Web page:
An Achilles tendon rupture (complete tearing of the tendon) occurs frequently in both professional and recreational athletes. The majority of partial tendon ruptures and around 75% of complete tendon ruptures occur during sporting activities that require quick and repetitive movements like jumping and sprinting. Compared to other tendon ruptures in the body, complete tears in the Achilles tendon tend to occur at a younger age (15 years younger) suggesting overuse and weakening of the Achilles tendon happens faster than other tendons.
The exact cause of a rupture is difficult to say. There seems to be a occur more frequently when the tendon and the calf muscles (gastrocnemius and soleus) are weak. Weaker muscles are shorter and tighter than usually and this causes more stress on the Achilles tendon. A forceful stretch of the tendon while the calf muscles are contracting and the leg is moving forward can cause a rupture to occur.
Achilles tendonitis, tendinosis and tenosynovitis should never go untreated because these conditions lead to the weakening of the tendon and possibly a complete rupture. An injured, weakened tendon held together by scar tissue is very susceptible to a rupture because it is not strong enough to withstand the demands placed on it during exercise or everyday activities.
The most common location for a tear on the Achilles tendon is at its weakest point, approximately 1.5-2.5 inches above the heel where the blood flow is the lowest in the entire tendon.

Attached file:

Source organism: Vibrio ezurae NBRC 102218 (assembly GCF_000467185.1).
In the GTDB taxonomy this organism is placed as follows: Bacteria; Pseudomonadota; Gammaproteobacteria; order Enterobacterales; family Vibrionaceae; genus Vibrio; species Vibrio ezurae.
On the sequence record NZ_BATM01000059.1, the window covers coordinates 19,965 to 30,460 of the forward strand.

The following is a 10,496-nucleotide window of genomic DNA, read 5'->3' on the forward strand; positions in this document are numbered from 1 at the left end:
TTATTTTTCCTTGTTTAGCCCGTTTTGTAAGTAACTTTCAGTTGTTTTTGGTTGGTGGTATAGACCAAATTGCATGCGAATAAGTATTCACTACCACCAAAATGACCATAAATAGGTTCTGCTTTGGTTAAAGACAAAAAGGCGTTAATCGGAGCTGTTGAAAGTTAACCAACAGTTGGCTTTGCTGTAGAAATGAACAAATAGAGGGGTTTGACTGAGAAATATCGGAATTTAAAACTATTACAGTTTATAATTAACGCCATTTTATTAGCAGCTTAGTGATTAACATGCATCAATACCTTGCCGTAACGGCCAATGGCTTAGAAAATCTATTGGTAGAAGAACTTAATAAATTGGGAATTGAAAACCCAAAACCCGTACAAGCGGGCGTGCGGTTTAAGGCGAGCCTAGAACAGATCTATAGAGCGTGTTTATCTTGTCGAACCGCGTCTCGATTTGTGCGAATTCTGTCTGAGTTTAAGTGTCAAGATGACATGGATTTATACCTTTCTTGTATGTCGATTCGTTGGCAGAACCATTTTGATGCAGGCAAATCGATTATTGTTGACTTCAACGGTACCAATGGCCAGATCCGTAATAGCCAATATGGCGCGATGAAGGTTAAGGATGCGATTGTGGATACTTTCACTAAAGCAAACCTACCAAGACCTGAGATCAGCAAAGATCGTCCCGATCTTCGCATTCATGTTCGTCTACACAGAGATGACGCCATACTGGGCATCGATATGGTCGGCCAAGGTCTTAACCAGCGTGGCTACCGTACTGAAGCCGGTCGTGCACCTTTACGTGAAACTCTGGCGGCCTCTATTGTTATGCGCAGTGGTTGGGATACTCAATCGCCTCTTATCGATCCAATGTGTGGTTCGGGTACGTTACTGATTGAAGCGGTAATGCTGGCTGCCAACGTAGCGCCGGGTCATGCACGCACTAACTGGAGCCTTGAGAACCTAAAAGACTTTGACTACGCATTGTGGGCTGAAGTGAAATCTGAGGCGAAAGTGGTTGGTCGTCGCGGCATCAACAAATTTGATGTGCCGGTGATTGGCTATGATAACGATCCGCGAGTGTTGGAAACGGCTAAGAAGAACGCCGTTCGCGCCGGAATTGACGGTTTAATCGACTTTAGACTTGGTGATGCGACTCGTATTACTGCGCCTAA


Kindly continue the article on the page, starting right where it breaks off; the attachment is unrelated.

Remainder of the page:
When a rupture occurs, it will feel as though you were hit in the back of the Achilles and you may hear a popping sound. Although you may actually experience very little pain, once your Achilles tendon ruptures, you will not be able to lift up onto your toes and your ability to walk is affected.
A partial tear in the Achilles tendon may be corrected without surgery. However, it may require surgery if it is not treated properly with conservative methods (rest, elevation, cold compression and Circulation Boost) and becomes chronic.
A complete Achilles tendon tear is treated with surgery because it increases the probability of returning to the same level of activity and reduces the chance of a re-rupture. Surgery usually entails stitching or screws drilled into the heel bone to re-attach the tendon. Surgeons often reinforce the tendon with tissue grafts to encourage new tissue growth and increase the strength of the tendon to prevent re-rupture. Often scar tissue is scraped off of the Achilles tendon during surgery, however, all of these surgical procedures will result in more scar tissue build up around the tendon, leaving it thick and sometime painful.
70-90% of athletes who undergo Achilles tendon surgery heal well and are able to return to their sport, however, approximately 20% of them have a undergo surgery again due to overuse of the tendon.
As with many injuries, it is preferable to avoid surgery. However, if surgery is necessary, you can take steps prior to and following the procedure to minimize tissue damage, pain and scar tissue and drastically reduce your recovery time.
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